Configuring IBM WebSphere Application Developer or Eclipse to work with CVS over SSH

17 July 2004 »

This walk-through will help you set up your Eclipse-based IDE to connect to a CVS repository server over SSH.

This particular example assumes IBM WebSphere Application Developer 5.1.1 on Windows XP Professional and a Solaris 9 server running the Community Software Package distribution of CVS 1.11.16.

DISCLAIMER: Though I work for IBM, the instructions on this site solely reflect my personal experience configuring IBM software and do not necessarily represent the views, positions, strategies or opinions of IBM, IBM management, or IBM support.

UPDATE: 19 July 2005. Many of the workstation steps are not necessary for Eclipse version 3 or Rational Application Developer 6. You may be able to simply choose extssh as your connection method and specify Plink as your SSH tool. I will have more details in the future. In the case of Eclipse 3.1 on Mac OS X, ssh will already be in your PATH and you should be able to connect directly with the extssh method.

UPDATE: 17 November 2005. It has come to my attention that the CVS version patch which was linked to no longer exists on that server. I have checked my own plugins directory and posted a zipped version here. This copy has been tested and works.

Prerequisites

  1. A Unix-like server running an SSH2 daemon to be used as a CVS repository location.
  2. A Windows workstation running IBM WebSphere Application Developer or Eclipse.
  3. On the workstation, have PuTTY, Pageant, Plink, and PuTTYgen.

Configuring the CVS server

  1. Download a copy of CVS.
    In my case I downloaded the CSW package which installed at
    /opt/csw/bin/cvs with the command pkg-get -i cvs
  2. Prepare the repository location in the recommended location.
    mkdir /var/lib/cvsroot
  3. Create the CVS users group (cvsgroup).
    groupadd cvsgroup
  4. Create the CVS user id (cvsuser).
    useradd -d /export/home/cvsuser -m -g cvsgroup cvsuser
  5. Change the new user’s password as root.
    passwd cvsuser
  6. Modify existing users to add them to the CVS users group.
    usermod -G cvsgroup [username]
  7. Change group ownership of the repository.
    chgrp cvsgroup /var/lib/cvsroot
  8. Set group ownership bit for files created in the repository.
    chmod g+srwx /var/lib/cvsroot
  9. Initialize the repository.
    cvs -d /var/lib/cvsroot init
  10. Change owner user of the initialized repository.
    chown -R cvsuser /var/lib/cvsroot
  11. Uncomment the lock directory value (LockDir=/var/lock/cvs)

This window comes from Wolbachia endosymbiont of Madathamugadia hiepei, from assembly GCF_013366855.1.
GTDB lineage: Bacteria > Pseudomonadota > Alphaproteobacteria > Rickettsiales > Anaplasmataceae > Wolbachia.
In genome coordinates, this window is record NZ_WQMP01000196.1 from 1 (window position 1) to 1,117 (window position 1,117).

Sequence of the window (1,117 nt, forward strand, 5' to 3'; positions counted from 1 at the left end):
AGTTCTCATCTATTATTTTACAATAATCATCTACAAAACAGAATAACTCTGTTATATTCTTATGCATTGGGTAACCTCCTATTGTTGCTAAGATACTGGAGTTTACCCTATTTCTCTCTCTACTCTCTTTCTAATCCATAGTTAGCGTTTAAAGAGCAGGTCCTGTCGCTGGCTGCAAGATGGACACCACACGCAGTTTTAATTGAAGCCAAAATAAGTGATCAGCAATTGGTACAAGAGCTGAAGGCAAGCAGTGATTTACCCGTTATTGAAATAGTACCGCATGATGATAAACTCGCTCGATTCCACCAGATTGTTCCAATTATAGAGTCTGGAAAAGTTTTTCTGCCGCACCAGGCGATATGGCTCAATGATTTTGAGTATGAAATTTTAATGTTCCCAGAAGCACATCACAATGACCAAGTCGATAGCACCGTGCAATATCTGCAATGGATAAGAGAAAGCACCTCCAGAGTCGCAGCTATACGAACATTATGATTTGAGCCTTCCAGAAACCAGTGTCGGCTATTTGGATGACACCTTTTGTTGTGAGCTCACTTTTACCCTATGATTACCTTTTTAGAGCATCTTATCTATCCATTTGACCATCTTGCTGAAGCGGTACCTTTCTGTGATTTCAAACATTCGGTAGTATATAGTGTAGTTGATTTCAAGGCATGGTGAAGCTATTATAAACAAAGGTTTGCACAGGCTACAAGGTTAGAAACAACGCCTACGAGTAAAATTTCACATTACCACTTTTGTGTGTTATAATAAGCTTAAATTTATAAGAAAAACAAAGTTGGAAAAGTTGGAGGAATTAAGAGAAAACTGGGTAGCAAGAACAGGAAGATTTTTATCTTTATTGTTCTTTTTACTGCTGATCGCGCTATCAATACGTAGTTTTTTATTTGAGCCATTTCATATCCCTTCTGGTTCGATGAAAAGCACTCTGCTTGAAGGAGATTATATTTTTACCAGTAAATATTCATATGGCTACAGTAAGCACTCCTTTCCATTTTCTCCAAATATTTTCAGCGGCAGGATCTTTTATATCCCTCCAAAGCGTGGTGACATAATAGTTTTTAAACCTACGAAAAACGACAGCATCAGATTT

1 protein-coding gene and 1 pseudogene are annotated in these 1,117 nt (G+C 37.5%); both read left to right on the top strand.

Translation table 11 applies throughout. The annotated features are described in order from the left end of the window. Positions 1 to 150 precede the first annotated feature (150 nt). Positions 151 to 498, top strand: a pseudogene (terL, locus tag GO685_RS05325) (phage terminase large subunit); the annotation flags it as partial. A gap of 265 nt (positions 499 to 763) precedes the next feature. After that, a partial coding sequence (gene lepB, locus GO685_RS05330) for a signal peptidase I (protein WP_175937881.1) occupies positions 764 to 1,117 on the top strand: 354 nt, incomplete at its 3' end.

in the configuration file, /var/lib/cvsroot/CVSROOT/config
  12. Create the lock directory and set its permissions if it doesn’t already exist.
    mkdir /var/lock/cvs
    chmod 777 /var/lock/cvs

Initializing a project from a home directory on the server

  1. Upload existing assets to a temporary directory, such as ~/tmp
  2. From the root directory of the uploaded assets [~/tmp/projectname], run an import for the project. Delete the project from the ~/tmp directory afterwards.
    cvs -d /var/lib/cvsroot import [project] [vendor] [release]
  3. Set an environment variable for CVSROOT for all subsequent CVS activity [assuming bash].
    CVSROOT=/var/lib/cvsroot
    export CVSROOT
  4. Create a sandbox in your home directory
    mkdir ~/cvs
  5. From within the sandbox check out the project you imported.
    cvs checkout [project]
  6. Run updates or commits for each time you wish to update your sandbox or commit to the repository.
    cvs update
    cvs commit

Connect via SSH to the CVS server from the workstation

  1. Generate a public and private key using PuTTYgen.
  2. Save the private key locally.
    I saved it as key.ppk in my PuTTY directory
  3. Upload the public key to the server.
    I copied the public key and pasted it into a vi window on one line in ~/.ssh/authorized_keys
  4. Load Pageant, add the private key.
    Click Add Key and get the .ppk file
  5. Configure Plink to use the private key.
    Via the Command Prompt, fire up plink with the following command:
    plink user@host.tld -i key.ppk
  6. Connect with Plink to the server to test.
    You should now be on your CVS machine’s command line

Connecting to the repository from Eclipse or WSAD

  1. Before starting WSAD 5.1.1 or Eclipse 2.1.1, you’ll need to apply a CVS version patch to your plugins folder. Download the ZIP file and extract it to C:\Program Files\IBM\WebSphere Studio\Application Developer\v5.1.1\eclipse\plugins
  2. Set up the Team environment parameters.
    Open Window > Preferences then
    Team > CVS > Ext Connection Method
    CVS_RSH should be the path to plink.exe
    Parameters should be {user}@{host}
    CVS_SERVER should be the path to the server version of CVS. In some cases it can just be cvs. In my case I gave it the full path /opt/csw/bin/cvs
    Click OK
  3. Create a repository location.
    Window > Open Perspective > Other
    Choose CVS Repository Exploring
    Right click in the CVS Repositories pane and choose New > Repository Location
    Enter the Host, Repository path, User, and Connection type. Password MUST BE BLANK host.tld, /var/lib/cvsroot, user, ext Use default port
    A Plink window may quickly show up as the connection is made
    You should be set with the connection now
  4. Check out as project.
    From within the CVS Repositories pane, pick your repository, then choose HEAD and highlight your project.
    Click Check Out As Project and you will now have the project.
  5. Note that everytime you restart your computer, you will need to load Pageant and add your local key for Plink to work from within WSAD or Eclipse.

References

  

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